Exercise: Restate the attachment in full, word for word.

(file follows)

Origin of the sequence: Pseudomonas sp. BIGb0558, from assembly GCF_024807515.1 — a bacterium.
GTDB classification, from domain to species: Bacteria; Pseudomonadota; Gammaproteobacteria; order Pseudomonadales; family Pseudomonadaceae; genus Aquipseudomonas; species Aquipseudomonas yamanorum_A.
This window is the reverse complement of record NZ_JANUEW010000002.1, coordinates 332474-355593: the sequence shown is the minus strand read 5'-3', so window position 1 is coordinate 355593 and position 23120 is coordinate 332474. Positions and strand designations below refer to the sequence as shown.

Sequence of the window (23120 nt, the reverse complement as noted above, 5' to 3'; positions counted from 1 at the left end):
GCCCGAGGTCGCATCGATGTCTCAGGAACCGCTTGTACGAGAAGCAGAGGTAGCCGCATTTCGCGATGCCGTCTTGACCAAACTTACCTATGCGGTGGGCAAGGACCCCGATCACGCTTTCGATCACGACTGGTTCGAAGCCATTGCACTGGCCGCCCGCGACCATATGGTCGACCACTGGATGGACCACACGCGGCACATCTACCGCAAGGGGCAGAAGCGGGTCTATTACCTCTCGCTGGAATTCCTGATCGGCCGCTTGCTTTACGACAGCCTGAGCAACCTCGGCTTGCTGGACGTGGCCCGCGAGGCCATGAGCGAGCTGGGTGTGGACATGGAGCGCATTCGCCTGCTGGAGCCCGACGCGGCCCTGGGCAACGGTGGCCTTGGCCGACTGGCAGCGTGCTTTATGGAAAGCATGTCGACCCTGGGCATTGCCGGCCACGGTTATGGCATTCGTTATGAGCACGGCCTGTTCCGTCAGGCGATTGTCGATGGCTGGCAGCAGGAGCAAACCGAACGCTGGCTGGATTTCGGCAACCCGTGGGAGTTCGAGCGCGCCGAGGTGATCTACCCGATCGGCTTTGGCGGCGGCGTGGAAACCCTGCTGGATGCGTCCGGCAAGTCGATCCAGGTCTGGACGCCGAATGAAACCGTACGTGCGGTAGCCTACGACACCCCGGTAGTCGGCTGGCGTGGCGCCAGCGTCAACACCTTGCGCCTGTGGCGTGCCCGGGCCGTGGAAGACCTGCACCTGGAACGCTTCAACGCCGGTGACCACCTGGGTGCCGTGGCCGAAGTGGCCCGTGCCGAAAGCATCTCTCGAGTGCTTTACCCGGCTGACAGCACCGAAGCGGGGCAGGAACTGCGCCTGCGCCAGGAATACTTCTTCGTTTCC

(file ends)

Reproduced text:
Origin of the sequence: Pseudomonas sp. BIGb0558, from assembly GCF_024807515.1 — a bacterium.
GTDB classification, from domain to species: Bacteria; Pseudomonadota; Gammaproteobacteria; order Pseudomonadales; family Pseudomonadaceae; genus Aquipseudomonas; species Aquipseudomonas yamanorum_A.
This window is the reverse complement of record NZ_JANUEW010000002.1, coordinates 332474-355593: the sequence shown is the minus strand read 5'-3', so window position 1 is coordinate 355593 and position 23120 is coordinate 332474. Positions and strand designations below refer to the sequence as shown.

Sequence of the window (23120 nt, the reverse complement as noted above, 5' to 3'; positions counted from 1 at the left end):
GCCCGAGGTCGCATCGATGTCTCAGGAACCGCTTGTACGAGAAGCAGAGGTAGCCGCATTTCGCGATGCCGTCTTGACCAAACTTACCTATGCGGTGGGCAAGGACCCCGATCACGCTTTCGATCACGACTGGTTCGAAGCCATTGCACTGGCCGCCCGCGACCATATGGTCGACCACTGGATGGACCACACGCGGCACATCTACCGCAAGGGGCAGAAGCGGGTCTATTACCTCTCGCTGGAATTCCTGATCGGCCGCTTGCTTTACGACAGCCTGAGCAACCTCGGCTTGCTGGACGTGGCCCGCGAGGCCATGAGCGAGCTGGGTGTGGACATGGAGCGCATTCGCCTGCTGGAGCCCGACGCGGCCCTGGGCAACGGTGGCCTTGGCCGACTGGCAGCGTGCTTTATGGAAAGCATGTCGACCCTGGGCATTGCCGGCCACGGTTATGGCATTCGTTATGAGCACGGCCTGTTCCGTCAGGCGATTGTCGATGGCTGGCAGCAGGAGCAAACCGAACGCTGGCTGGATTTCGGCAACCCGTGGGAGTTCGAGCGCGCCGAGGTGATCTACCCGATCGGCTTTGGCGGCGGCGTGGAAACCCTGCTGGATGCGTCCGGCAAGTCGATCCAGGTCTGGACGCCGAATGAAACCGTACGTGCGGTAGCCTACGACACCCCGGTAGTCGGCTGGCGTGGCGCCAGCGTCAACACCTTGCGCCTGTGGCGTGCCCGGGCCGTGGAAGACCTGCACCTGGAACGCTTCAACGCCGGTGACCACCTGGGTGCCGTGGCCGAAGTGGCCCGTGCCGAAAGCATCTCTCGAGTGCTTTACCCGGCTGACAGCACCGAAGCGGGGCAGGAACTGCGCCTGCGCCAGGAATACTTCTTCGTTTCC